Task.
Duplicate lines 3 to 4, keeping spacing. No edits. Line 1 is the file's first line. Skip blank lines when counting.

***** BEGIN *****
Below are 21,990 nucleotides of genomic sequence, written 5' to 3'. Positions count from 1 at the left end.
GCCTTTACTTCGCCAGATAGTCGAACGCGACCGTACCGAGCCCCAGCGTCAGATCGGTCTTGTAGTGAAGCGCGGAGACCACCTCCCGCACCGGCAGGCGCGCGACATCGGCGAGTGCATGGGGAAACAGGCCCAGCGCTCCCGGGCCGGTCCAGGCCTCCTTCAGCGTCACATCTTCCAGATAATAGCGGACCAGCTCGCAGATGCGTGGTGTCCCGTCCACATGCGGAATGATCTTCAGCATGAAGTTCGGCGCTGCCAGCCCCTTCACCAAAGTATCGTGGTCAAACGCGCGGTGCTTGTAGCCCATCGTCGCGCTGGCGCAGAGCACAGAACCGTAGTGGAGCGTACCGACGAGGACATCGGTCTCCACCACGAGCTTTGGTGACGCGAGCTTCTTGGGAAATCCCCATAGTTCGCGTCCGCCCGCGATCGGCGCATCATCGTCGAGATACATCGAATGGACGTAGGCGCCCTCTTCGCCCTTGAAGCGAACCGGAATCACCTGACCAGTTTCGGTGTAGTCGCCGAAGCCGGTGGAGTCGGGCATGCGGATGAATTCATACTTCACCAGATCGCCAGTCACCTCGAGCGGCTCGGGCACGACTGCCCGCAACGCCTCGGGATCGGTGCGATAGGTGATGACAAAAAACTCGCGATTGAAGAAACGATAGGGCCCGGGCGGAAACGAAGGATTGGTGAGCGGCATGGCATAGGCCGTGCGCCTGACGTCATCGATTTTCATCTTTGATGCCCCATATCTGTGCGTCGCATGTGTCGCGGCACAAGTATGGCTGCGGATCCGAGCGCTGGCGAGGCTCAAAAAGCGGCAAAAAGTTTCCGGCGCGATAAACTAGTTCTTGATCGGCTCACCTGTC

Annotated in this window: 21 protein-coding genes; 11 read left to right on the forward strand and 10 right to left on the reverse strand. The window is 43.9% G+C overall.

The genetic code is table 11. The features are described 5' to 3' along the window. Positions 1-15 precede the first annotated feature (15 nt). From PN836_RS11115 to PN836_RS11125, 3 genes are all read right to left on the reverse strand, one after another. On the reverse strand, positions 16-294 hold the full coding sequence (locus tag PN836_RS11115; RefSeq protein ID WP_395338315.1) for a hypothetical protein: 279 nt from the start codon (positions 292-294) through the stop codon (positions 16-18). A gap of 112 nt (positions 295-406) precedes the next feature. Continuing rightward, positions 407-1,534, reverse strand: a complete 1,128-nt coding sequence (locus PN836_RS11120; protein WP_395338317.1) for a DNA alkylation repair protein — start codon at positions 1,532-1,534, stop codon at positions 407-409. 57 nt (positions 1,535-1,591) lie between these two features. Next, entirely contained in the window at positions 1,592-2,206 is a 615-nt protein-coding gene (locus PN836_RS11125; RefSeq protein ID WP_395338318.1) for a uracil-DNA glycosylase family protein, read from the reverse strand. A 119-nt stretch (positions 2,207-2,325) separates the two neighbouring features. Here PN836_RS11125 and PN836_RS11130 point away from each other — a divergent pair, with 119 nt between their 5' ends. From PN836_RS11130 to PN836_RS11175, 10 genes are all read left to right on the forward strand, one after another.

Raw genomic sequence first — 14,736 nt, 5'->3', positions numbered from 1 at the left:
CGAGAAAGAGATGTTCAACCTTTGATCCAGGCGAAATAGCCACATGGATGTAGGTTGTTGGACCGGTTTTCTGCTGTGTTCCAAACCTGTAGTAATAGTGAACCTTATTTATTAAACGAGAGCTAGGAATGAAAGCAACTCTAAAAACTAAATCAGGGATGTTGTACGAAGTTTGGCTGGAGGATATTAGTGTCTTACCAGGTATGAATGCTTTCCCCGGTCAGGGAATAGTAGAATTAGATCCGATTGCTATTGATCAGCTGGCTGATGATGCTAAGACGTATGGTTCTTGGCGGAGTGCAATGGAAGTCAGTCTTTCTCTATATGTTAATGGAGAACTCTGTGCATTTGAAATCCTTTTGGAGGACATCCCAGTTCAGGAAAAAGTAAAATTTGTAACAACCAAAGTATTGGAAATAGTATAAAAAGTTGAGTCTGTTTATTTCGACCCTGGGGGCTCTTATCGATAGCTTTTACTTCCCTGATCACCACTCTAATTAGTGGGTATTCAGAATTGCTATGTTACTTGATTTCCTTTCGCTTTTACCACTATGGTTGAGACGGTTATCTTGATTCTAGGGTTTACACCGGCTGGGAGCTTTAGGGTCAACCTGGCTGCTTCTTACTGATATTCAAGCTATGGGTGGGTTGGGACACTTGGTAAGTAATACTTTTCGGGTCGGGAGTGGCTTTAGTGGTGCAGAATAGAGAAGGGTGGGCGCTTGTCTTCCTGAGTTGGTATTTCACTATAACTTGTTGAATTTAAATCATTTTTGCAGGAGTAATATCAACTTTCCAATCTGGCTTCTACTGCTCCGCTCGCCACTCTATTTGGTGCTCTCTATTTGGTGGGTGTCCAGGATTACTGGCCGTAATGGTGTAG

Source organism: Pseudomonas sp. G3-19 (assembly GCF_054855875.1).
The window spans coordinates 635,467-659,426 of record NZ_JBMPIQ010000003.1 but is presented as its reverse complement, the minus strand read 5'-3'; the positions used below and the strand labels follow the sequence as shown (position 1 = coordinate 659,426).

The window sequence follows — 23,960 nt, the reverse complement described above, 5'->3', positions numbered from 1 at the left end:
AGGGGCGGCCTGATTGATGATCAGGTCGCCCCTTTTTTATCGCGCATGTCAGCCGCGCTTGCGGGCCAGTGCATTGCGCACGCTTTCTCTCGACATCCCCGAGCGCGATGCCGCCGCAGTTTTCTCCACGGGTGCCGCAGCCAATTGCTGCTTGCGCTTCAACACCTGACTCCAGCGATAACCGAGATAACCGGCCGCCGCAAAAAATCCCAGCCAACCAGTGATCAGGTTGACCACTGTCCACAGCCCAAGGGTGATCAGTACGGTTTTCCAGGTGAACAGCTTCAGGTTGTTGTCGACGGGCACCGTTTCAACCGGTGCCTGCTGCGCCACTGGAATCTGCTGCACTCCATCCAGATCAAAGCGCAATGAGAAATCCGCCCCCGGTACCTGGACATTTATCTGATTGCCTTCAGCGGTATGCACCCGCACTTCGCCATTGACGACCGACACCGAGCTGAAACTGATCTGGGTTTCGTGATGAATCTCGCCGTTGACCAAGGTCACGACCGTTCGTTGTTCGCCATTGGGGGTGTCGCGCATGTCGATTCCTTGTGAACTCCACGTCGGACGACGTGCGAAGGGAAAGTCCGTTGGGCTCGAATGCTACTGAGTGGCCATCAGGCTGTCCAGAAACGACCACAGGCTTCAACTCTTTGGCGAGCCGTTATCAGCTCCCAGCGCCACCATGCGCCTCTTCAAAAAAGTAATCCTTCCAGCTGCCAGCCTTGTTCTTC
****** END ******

Annotated in this window: 21 protein-coding genes; 11 read left to right on the forward strand and 10 right to left on the reverse strand. The window is 43.9% G+C overall.

The genetic code is table 11. The features are described 5' to 3' along the window. Positions 1-15 precede the first annotated feature (15 nt). From PN836_RS11115 to PN836_RS11125, 3 genes are all read right to left on the reverse strand, one after another. On the reverse strand, positions 16-294 hold the full coding sequence (locus tag PN836_RS11115; RefSeq protein ID WP_395338315.1) for a hypothetical protein: 279 nt from the start codon (positions 292-294) through the stop codon (positions 16-18). A gap of 112 nt (positions 295-406) precedes the next feature. Continuing rightward, positions 407-1,534, reverse strand: a complete 1,128-nt coding sequence (locus PN836_RS11120; protein WP_395338317.1) for a DNA alkylation repair protein — start codon at positions 1,532-1,534, stop codon at positions 407-409. 57 nt (positions 1,535-1,591) lie between these two features. Next, entirely contained in the window at positions 1,592-2,206 is a 615-nt protein-coding gene (locus PN836_RS11125; RefSeq protein ID WP_395338318.1) for a uracil-DNA glycosylase family protein, read from the reverse strand. A 119-nt stretch (positions 2,207-2,325) separates the two neighbouring features. Here PN836_RS11125 and PN836_RS11130 point away from each other — a divergent pair, with 119 nt between their 5' ends. From PN836_RS11130 to PN836_RS11175, 10 genes are all read left to right on the forward strand, one after another.